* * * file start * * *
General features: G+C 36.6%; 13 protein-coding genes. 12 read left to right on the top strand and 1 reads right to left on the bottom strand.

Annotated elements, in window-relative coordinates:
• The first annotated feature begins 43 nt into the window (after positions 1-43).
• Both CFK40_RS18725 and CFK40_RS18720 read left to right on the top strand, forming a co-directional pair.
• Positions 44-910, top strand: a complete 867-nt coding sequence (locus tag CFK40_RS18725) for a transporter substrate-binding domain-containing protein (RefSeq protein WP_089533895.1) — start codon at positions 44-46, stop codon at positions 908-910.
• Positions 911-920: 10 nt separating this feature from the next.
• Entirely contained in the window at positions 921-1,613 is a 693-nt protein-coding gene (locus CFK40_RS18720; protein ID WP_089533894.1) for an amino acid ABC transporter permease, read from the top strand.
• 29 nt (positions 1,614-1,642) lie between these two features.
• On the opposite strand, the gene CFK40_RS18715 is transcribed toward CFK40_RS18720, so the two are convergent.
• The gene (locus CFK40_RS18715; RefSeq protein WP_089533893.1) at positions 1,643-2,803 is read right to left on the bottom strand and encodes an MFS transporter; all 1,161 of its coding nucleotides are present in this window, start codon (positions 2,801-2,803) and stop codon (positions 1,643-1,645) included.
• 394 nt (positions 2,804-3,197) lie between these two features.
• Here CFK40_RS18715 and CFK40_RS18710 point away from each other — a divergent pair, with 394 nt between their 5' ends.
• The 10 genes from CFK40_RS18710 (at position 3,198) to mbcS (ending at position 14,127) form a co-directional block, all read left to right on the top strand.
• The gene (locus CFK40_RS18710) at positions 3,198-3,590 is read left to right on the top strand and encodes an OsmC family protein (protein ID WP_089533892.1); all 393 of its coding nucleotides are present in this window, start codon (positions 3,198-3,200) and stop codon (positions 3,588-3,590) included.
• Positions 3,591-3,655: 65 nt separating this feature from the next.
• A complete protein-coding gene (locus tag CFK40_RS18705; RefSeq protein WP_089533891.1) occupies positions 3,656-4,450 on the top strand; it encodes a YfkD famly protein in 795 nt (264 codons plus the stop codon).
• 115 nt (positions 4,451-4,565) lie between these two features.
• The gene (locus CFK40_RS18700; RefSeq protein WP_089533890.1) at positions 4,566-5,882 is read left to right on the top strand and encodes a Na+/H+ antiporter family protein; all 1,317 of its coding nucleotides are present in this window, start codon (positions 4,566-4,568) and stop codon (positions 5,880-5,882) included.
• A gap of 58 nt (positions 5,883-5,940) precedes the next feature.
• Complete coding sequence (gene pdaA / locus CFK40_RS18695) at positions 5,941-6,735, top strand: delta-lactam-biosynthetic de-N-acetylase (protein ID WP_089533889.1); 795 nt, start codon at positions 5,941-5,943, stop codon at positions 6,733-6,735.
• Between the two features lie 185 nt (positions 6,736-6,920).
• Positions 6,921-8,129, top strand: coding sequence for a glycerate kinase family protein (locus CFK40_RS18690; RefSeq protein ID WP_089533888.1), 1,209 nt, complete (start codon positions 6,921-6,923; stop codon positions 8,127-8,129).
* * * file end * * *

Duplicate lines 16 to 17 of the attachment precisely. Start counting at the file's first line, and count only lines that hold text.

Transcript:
• A complete protein-coding gene (locus tag CFK40_RS18705; RefSeq protein WP_089533891.1) occupies positions 3,656-4,450 on the top strand; it encodes a YfkD famly protein in 795 nt (264 codons plus the stop codon).
• 115 nt (positions 4,451-4,565) lie between these two features.